It Must Be Jelly . . . | Roundabout | Los Angeles | Los Angeles News and Events | LA Weekly
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It Must Be Jelly . . . 

'cause jam don't shake like that

Wednesday, Aug 25 1999
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Borobudur Garden

Borobudur Garden might be an Indonesian greasy spoon, but it's a great greasy spoon, focused and satisfying, with crisp shreds of fried tripe that sing of dark soy and garlic; with meltingly tender beef rendang, redolent of a dozen spices; with pungent mee goreng noodles fried with chicken, cabbage and herbs. Order lamb soup and you'll get a bowl of intense, chile-red coconut curry, resonant with garlic and lemongrass, puddled around a mound of meltingly tender lamb ribs. For a beverage, there's an item called es cendol, involving coconut milk, something lime-colored, and bright-green squiggles of translucent grass jelly that look like somebody took a great deal of trouble to squirt gel toothpaste into your drink. 821 W. Las Tunas Drive, San Gabriel; (626) 281-6521. Open Tues.­Sun., 11:30 a.m.­8 p.m. Dinner for two, food only, $9­$15. No alcohol. Takeout. Lot parking. Cash only.

 

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Du-Par's

The Studio City Du-Par's is a clubhouse for gaffers in the early morning â and high school kids late at night, screenwriters pounding on PowerBooks, young moms with strollers, gray-haired couples holding hands -- practically everybody in the Valley who prefers coffee with cream to grande skinny lattes. At the Farmers Market Du-Par's, some of the regulars look as if they've been sitting at the same table since Governor Reagan's first term. (On weekend mornings, the restaurant is, as a friend puts it, filled with young women in love and men who need Jell-O.) And pretty much anybody will concede that Du-Par's serves the best French toast in Los Angeles -- essentially, supermarket balloon bread transformed into a rich, eggy bread pudding, slicked with melted butter, dusted with confectioners' sugar. 12036 Ventura Blvd., Studio City; (818) 466-4437. Also in Farmers Market, Third Street at Fairfax Avenue, (323) 933-8446; Lexington Drive at Brand Boulevard, Glendale, (818) 240-5454. All locations open seven days; call for hours. Lunch or dinner for two, $15­20. AE, Disc., MC, V.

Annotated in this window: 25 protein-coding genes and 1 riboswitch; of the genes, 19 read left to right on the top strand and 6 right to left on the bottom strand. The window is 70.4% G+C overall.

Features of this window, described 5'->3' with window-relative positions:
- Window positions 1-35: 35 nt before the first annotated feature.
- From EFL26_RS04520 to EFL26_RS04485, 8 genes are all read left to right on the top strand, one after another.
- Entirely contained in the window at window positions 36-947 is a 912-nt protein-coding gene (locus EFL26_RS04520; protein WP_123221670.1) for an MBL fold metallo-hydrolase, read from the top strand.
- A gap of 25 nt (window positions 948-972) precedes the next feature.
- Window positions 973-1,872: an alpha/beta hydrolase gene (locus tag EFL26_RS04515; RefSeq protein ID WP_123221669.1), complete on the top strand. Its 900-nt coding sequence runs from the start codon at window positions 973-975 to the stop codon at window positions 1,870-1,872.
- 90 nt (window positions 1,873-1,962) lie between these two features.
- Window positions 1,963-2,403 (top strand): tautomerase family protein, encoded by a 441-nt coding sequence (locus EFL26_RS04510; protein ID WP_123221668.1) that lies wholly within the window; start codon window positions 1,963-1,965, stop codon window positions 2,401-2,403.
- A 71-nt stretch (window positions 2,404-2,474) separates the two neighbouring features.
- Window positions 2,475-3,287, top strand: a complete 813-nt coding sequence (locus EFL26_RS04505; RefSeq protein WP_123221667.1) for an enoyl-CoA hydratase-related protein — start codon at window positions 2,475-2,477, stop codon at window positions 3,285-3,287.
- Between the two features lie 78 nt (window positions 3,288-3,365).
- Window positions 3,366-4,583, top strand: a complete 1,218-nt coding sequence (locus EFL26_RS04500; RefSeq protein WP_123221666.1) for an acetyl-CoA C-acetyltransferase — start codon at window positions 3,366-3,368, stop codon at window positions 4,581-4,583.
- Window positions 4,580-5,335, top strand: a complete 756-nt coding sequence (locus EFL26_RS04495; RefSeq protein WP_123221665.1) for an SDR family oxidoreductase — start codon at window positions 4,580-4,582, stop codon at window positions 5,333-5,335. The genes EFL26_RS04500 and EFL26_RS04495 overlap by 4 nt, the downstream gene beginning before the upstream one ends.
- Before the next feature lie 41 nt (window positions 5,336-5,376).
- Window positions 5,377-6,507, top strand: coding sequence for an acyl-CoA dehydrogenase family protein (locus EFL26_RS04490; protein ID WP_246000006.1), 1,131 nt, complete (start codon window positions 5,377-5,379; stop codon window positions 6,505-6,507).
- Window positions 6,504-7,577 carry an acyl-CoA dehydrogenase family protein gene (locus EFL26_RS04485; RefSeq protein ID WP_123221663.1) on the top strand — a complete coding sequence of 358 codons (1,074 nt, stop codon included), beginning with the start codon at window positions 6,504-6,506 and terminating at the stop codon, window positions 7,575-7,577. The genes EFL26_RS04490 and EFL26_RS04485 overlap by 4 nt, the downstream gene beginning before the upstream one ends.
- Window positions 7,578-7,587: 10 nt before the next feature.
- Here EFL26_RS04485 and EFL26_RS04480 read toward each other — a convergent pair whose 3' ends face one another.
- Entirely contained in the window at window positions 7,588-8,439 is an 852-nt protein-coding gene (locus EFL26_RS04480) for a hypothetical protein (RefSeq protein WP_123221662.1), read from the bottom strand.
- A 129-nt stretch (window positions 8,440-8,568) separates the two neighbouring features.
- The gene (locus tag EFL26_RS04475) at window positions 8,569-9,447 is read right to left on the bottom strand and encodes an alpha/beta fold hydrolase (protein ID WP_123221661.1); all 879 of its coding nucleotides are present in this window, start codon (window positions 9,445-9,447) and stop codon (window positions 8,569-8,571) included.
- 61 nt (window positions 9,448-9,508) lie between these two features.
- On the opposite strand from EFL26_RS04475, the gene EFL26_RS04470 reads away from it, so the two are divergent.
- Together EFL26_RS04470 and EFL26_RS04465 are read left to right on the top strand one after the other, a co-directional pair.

Quanjude

Quanjude's Beijing duck is so remarkably superior to the Beijing ducks you might have grown up eating that the effect is not unlike taking a first bite of first-class toro sushi after a lifetime of Star Kist on Wonder Bread. If you are not Chinese, a waiter will probably come over to show you how to eat this smoked delicacy, how to smear a paper-thin wheat pancake with a bit of the house's bean jelly, top it with the white of a scallion, chopstick up a piece or two of the duck skin, and roll it up into a kind of elegant taco. The skin is crisp, giving way under your teeth like the glaze on a crème brûlée; the sweetness of the bean jelly amplifies the duck's unctuousness like the glaze on a Virginia ham; the sharpness of the scallion cuts through the sweet richness, bringing the whole dish into balance. It's worth a trip to Beijing, let alone Rosemead. 8450 E. Garvey Ave., Rosemead; (626) 280-2378. Open daily 11:30 a.m.­2 p.m. and 5:30­9 p.m. Dinner for two, food only, about $26. Beer and wine. Takeout. Lot parking in rear. MC, V.